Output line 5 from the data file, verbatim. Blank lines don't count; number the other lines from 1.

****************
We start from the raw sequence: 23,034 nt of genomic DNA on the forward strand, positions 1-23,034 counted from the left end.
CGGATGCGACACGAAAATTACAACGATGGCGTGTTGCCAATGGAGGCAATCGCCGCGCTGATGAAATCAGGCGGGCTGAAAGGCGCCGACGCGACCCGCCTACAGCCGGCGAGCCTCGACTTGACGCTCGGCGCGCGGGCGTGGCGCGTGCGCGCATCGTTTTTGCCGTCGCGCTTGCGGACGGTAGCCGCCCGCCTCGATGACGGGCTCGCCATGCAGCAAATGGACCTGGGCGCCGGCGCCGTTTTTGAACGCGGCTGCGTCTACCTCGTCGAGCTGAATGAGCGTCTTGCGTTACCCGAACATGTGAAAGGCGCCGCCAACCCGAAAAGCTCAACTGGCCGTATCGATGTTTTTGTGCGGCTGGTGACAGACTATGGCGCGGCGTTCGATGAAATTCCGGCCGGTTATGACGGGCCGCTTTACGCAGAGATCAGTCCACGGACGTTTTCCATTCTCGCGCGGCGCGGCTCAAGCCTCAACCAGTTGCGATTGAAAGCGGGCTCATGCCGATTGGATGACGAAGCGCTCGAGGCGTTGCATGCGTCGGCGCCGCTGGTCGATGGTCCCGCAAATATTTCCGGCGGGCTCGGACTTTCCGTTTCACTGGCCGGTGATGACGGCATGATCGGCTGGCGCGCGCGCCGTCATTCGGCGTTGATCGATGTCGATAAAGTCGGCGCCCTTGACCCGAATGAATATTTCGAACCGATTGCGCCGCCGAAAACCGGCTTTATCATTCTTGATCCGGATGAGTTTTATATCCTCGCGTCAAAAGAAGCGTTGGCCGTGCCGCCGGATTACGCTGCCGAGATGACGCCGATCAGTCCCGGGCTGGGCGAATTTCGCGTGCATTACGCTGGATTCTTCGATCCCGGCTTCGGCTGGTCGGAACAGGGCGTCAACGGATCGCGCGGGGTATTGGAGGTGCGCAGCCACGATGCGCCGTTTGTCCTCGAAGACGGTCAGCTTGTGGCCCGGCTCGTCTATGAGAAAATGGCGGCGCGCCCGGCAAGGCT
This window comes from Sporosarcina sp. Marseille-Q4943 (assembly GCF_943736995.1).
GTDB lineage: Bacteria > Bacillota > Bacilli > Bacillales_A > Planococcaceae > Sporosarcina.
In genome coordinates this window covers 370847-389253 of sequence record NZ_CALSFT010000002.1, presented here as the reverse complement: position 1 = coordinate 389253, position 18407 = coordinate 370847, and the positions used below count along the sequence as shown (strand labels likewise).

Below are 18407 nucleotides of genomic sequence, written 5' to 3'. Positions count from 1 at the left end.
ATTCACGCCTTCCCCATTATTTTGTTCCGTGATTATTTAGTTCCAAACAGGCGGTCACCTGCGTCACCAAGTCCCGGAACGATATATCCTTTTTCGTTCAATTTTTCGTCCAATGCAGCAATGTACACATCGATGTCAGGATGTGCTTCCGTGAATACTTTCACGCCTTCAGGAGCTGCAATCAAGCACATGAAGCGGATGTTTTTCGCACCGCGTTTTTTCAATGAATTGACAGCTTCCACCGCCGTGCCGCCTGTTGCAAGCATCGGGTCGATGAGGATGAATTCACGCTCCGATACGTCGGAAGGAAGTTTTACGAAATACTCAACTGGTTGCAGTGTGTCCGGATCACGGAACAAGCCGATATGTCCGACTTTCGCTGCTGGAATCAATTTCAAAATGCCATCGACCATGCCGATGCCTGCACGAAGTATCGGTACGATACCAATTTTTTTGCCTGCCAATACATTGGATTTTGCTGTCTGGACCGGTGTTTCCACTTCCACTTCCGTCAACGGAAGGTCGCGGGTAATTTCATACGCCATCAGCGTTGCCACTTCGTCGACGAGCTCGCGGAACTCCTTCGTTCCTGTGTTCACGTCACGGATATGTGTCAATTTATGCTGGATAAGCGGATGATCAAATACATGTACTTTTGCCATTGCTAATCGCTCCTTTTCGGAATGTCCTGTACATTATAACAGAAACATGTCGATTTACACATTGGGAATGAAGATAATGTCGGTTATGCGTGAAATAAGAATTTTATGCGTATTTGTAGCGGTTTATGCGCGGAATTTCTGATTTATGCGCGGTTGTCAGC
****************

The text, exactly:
In genome coordinates this window covers 370847-389253 of sequence record NZ_CALSFT010000002.1, presented here as the reverse complement: position 1 = coordinate 389253, position 18407 = coordinate 370847, and the positions used below count along the sequence as shown (strand labels likewise).